To read cell (1,1), row decoder 29 applies a select voltage Vdd (approximately +5 volts) to the wordline 24 of the row containing the selected cell, in this case the wordline 24 labeled WL1, and approximately zero volts to the remaining word lines 24 in the array, in FIG. 1 the wordline labeled WL0. Row decoder 29 applies a voltage Vsense (approximately +5 volts) to the senseline 28 of the row containing the selected cell, in this example senseline SN1, and approximately zero volts to the remaining sense lines in the array, in this example senseline SN0. Column decoder 22 applies a voltage of approximately 1.0 volts to each of the bitlines 16 in the array, in this example bitlines BL0 and BL1. Column decoder 22 also brings all the ground lines 18 to approximately zero volts.
The charge or lack of charge on floating gate 26 can then be sensed by detecting either the lack of current flow or current flow between first source/drain region 16 and second source/drain region 18, thereby reading said cell.
To erase a selected cell or selected cells (in a byte or block erase) in the array, row decoder 29 applies a high voltage Vpp (approximately +17 to +18 volts) to the wordline 24 or wordlines 24 of the row or rows containing the selected cell or cells, in this example the wordline labeled WL1. At the same time, row decoder 29 applies approximately zero volts or ground to the deselected word lines 24 in the array, in this example, the wordline labeled WL0. A voltage of approximately zero volts or ground is applied to each of the sense lines 28, in this example the sense lines labels SN0 and SN1 by row decoder 29. The bitline or bitlines 16 containing the selected cell or cells to be erased, in this example a bitline BL1, is brought to a high voltage Vpp (approximately +17 to +18 volts) by a column decoder 22 while the deselected bitline or bitlines 16, in this case bitline BL0, are brought to approximately zero volts or ground. The ground lines 18 are allowed to float. The resulting voltage difference between the source/drain region 20 of the selected cell or cells and the wordline (control gate) 24 of the selected column cause a removal of charge from the floating gates 28 of the selected cells or cells through Fowler-Nordheim tunneling, thereby erasing the selected cells or cell in the array.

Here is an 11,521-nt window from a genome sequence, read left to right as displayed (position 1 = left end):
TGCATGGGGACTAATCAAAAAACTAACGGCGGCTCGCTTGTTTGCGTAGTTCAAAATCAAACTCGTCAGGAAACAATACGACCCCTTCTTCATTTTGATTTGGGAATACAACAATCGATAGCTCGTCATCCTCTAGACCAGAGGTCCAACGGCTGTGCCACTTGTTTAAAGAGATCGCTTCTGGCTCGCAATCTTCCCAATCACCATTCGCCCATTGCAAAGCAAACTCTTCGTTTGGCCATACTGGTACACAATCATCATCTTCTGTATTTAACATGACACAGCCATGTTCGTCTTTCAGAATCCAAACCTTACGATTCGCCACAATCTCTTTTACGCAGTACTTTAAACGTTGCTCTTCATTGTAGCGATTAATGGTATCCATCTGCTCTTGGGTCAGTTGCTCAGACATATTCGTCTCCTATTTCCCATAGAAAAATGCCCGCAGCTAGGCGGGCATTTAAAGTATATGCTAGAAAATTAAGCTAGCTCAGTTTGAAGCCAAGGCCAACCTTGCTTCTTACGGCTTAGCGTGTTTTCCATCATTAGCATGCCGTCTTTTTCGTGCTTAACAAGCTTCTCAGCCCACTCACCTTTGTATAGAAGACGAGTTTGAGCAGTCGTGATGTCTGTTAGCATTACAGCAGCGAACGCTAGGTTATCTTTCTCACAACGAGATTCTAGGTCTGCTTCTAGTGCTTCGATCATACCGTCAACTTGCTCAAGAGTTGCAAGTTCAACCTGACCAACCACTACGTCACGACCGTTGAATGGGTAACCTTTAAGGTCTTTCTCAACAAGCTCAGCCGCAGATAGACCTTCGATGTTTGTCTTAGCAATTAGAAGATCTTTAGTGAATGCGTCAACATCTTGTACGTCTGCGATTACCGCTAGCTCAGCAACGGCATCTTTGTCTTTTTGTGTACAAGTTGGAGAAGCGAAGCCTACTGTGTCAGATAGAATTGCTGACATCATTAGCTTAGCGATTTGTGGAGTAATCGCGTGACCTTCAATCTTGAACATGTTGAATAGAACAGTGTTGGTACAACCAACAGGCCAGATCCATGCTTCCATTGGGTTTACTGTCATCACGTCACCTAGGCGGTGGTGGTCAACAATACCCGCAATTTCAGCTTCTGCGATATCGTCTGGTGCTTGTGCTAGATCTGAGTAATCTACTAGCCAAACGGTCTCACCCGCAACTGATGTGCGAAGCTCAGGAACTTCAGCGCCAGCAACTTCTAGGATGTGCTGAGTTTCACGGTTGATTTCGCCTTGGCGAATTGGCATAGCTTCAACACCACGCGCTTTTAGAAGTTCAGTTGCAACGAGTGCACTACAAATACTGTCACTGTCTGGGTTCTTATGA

While preferred embodiments of the invention and their advantages have been set forth in the above-detailed description, the invention is not limited thereto, but only by the scope and spirit of the appended claims.
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|U.S. Classification||365/185.28, 257/314, 365/185.26, 257/E27.103, 257/E21.69, 365/185.33, 365/185.18, 365/185.06|
|International Classification||H01L21/8247, H01L27/115, G11C16/04|
|Cooperative Classification||H01L27/11521, H01L27/11524, G11C16/0433, H01L27/115|
|European Classification||H01L27/115F4N, G11C16/04F3, H01L27/115, H01L27/115F4|
|Dec 17, 1991||AS||Assignment|
Owner name: TEXAS INSTRUMENTS INCORPORATED A CORP. OF DELAWA
Free format text: ASSIGNMENT OF ASSIGNORS INTEREST.;ASSIGNORS:LIN, SUNG-WEI;GILL, MANZUR;LEE, INN K.;REEL/FRAME:005976/0023
Effective date: 19911210
|Sep 25, 1996||FPAY||Fee payment|
Year of fee payment: 4
|Sep 29, 2000||FPAY||Fee payment|
Year of fee payment: 8
|Sep 29, 2004||FPAY||Fee payment|
Year of fee payment: 12